Thursday, October 11, 2018
Chronicle of Higher Education op-ed: The Left-Wing Case Against Tenure, by William Egginton (Johns Hopkins):
Outside of higher education, tenure is a four-letter word. Academe is the only profession in which employees can hope for such thorough protection from termination. As such, tenure is a source of irritation for politicians like State Rep. Rick Brattin, a Missouri Republican, who in January 2017 introduced a bill to eliminate the practice at Missouri State and nullify the protected status of already-tenured professors. As he put it, "In the academic world, you can get away with literally anything and taxpayers are paying their salaries — not to mention students being burdened with millions and millions and millions of dollars of debt."
Such right-wing attacks on tenure are legion, so it might seem mean-spirited to pile on an already-beleaguered institution. But in the current period of extreme contraction — especially in the humanities — tenure raises serious concerns quite different from those of its conservative detractors. Tenure promotes unjust labor relations; discourages risky and innovative thinking during scholars’ most productive years; and intensifies the tendency of faculty to reproduce themselves, not only by area and interest, but also by gender, race, and class. ...
If we want to retain tenure’s vital mission, we need to ensure its fairness. We need to abolish those tenure review practices that encourage the hoarding of privilege and the abuse of the powerless. One way to do this would be to reform how assistant professors are hired and how departments are governed. Rather than have a separate, do-or-die tenure track, lecturers and assistant professors could both be hired on renewable contracts with the understanding that renewal rests on periodic and positive evaluations of teaching, research, or both. Tenure and a research-enabling teaching load would be earned by those who demonstrate sufficient quality and productivity of research as measured by a committee of external, arms-length readers. Likewise, a period of research inactivity would trigger a return to a more teaching-intensive status, without thereby removing the protections of tenure. Finally, the tendency of departments to be governed exclusively by tenured professors should end; teaching and research are equal partners in our universities’ missions and should be respected as such.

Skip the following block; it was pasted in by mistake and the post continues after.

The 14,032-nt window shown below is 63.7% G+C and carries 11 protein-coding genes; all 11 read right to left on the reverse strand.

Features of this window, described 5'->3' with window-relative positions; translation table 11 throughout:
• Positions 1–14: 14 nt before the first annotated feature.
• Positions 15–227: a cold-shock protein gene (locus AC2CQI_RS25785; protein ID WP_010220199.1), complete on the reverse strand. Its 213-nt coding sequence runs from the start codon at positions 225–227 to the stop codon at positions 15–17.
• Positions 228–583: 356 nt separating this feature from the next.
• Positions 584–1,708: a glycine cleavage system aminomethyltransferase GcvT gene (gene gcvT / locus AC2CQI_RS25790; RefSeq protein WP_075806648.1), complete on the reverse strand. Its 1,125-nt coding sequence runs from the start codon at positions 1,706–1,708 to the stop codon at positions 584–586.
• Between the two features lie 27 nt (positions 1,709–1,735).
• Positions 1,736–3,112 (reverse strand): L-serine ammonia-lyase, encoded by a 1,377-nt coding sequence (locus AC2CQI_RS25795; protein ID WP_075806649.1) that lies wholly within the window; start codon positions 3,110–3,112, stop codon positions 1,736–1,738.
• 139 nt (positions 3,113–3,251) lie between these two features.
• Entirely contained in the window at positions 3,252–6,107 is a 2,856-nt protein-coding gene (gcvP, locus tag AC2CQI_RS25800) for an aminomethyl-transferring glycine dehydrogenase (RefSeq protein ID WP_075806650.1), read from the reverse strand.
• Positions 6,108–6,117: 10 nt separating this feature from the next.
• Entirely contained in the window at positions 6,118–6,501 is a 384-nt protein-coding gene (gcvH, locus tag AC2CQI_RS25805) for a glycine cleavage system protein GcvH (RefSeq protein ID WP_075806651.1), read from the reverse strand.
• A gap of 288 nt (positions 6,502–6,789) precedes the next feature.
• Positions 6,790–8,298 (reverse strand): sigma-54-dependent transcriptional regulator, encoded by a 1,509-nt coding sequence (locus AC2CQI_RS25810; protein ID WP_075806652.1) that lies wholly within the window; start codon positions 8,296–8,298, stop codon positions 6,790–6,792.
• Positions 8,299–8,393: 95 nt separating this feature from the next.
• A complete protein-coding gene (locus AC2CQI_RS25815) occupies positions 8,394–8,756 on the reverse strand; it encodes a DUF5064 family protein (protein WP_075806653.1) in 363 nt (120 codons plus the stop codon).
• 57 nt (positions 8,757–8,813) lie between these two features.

Safeguarding intellectual freedom is an indispensable goal, especially today. But in an age when intellectuals are increasingly demonized and when knowledge and truth themselves are under fire, we need to ask whether processes that give cover for arbitrary and politically motivated personnel decisions, reproduce arcane power structures, reinforce disciplinary insularity, and undermine our best attempts at diversifying the academy are really fulfilling the sacred mission of protecting truth from the contagion of power.